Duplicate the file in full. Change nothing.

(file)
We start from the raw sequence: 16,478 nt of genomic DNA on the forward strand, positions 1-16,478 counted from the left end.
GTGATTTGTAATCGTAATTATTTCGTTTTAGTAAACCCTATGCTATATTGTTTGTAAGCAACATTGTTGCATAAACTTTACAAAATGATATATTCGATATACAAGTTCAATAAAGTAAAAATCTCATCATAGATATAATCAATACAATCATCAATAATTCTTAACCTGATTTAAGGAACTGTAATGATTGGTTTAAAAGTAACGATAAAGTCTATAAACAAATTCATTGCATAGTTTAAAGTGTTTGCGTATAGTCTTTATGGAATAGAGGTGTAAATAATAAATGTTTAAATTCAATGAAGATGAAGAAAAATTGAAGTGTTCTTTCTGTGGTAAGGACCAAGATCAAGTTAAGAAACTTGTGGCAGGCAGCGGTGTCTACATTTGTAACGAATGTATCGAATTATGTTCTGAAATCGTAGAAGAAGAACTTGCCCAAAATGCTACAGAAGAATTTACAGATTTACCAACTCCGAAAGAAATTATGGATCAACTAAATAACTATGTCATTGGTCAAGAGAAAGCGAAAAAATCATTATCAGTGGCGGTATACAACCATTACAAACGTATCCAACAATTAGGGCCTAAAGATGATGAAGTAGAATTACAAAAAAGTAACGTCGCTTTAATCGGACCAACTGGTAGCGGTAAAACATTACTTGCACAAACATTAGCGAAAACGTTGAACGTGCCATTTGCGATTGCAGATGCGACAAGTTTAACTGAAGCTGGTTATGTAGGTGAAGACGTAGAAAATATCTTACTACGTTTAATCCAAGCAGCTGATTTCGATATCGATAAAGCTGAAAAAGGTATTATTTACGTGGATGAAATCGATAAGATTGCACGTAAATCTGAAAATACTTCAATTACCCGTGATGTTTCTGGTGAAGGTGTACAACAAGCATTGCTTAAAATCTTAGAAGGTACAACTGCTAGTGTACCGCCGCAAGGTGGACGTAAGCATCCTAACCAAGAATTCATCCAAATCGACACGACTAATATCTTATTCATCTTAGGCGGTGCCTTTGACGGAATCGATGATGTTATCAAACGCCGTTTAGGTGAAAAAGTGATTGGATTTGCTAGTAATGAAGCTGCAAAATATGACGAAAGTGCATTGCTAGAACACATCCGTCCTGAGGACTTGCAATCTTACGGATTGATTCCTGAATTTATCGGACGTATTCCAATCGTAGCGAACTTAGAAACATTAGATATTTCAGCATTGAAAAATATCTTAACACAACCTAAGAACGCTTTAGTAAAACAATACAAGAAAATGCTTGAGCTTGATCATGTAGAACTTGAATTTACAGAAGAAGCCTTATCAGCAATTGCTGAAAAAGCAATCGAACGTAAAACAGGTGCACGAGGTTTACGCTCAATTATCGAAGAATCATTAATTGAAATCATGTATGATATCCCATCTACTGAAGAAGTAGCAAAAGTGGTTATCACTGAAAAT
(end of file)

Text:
We start from the raw sequence: 16,478 nt of genomic DNA on the forward strand, positions 1-16,478 counted from the left end.
GTGATTTGTAATCGTAATTATTTCGTTTTAGTAAACCCTATGCTATATTGTTTGTAAGCAACATTGTTGCATAAACTTTACAAAATGATATATTCGATATACAAGTTCAATAAAGTAAAAATCTCATCATAGATATAATCAATACAATCATCAATAATTCTTAACCTGATTTAAGGAACTGTAATGATTGGTTTAAAAGTAACGATAAAGTCTATAAACAAATTCATTGCATAGTTTAAAGTGTTTGCGTATAGTCTTTATGGAATAGAGGTGTAAATAATAAATGTTTAAATTCAATGAAGATGAAGAAAAATTGAAGTGTTCTTTCTGTGGTAAGGACCAAGATCAAGTTAAGAAACTTGTGGCAGGCAGCGGTGTCTACATTTGTAACGAATGTATCGAATTATGTTCTGAAATCGTAGAAGAAGAACTTGCCCAAAATGCTACAGAAGAATTTACAGATTTACCAACTCCGAAAGAAATTATGGATCAACTAAATAACTATGTCATTGGTCAAGAGAAAGCGAAAAAATCATTATCAGTGGCGGTATACAACCATTACAAACGTATCCAACAATTAGGGCCTAAAGATGATGAAGTAGAATTACAAAAAAGTAACGTCGCTTTAATCGGACCAACTGGTAGCGGTAAAACATTACTTGCACAAACATTAGCGAAAACGTTGAACGTGCCATTTGCGATTGCAGATGCGACAAGTTTAACTGAAGCTGGTTATGTAGGTGAAGACGTAGAAAATATCTTACTACGTTTAATCCAAGCAGCTGATTTCGATATCGATAAAGCTGAAAAAGGTATTATTTACGTGGATGAAATCGATAAGATTGCACGTAAATCTGAAAATACTTCAATTACCCGTGATGTTTCTGGTGAAGGTGTACAACAAGCATTGCTTAAAATCTTAGAAGGTACAACTGCTAGTGTACCGCCGCAAGGTGGACGTAAGCATCCTAACCAAGAATTCATCCAAATCGACACGACTAATATCTTATTCATCTTAGGCGGTGCCTTTGACGGAATCGATGATGTTATCAAACGCCGTTTAGGTGAAAAAGTGATTGGATTTGCTAGTAATGAAGCTGCAAAATATGACGAAAGTGCATTGCTAGAACACATCCGTCCTGAGGACTTGCAATCTTACGGATTGATTCCTGAATTTATCGGACGTATTCCAATCGTAGCGAACTTAGAAACATTAGATATTTCAGCATTGAAAAATATCTTAACACAACCTAAGAACGCTTTAGTAAAACAATACAAGAAAATGCTTGAGCTTGATCATGTAGAACTTGAATTTACAGAAGAAGCCTTATCAGCAATTGCTGAAAAAGCAATCGAACGTAAAACAGGTGCACGAGGTTTACGCTCAATTATCGAAGAATCATTAATTGAAATCATGTATGATATCCCATCTACTGAAGAAGTAGCAAAAGTGGTTATCACTGAAAAT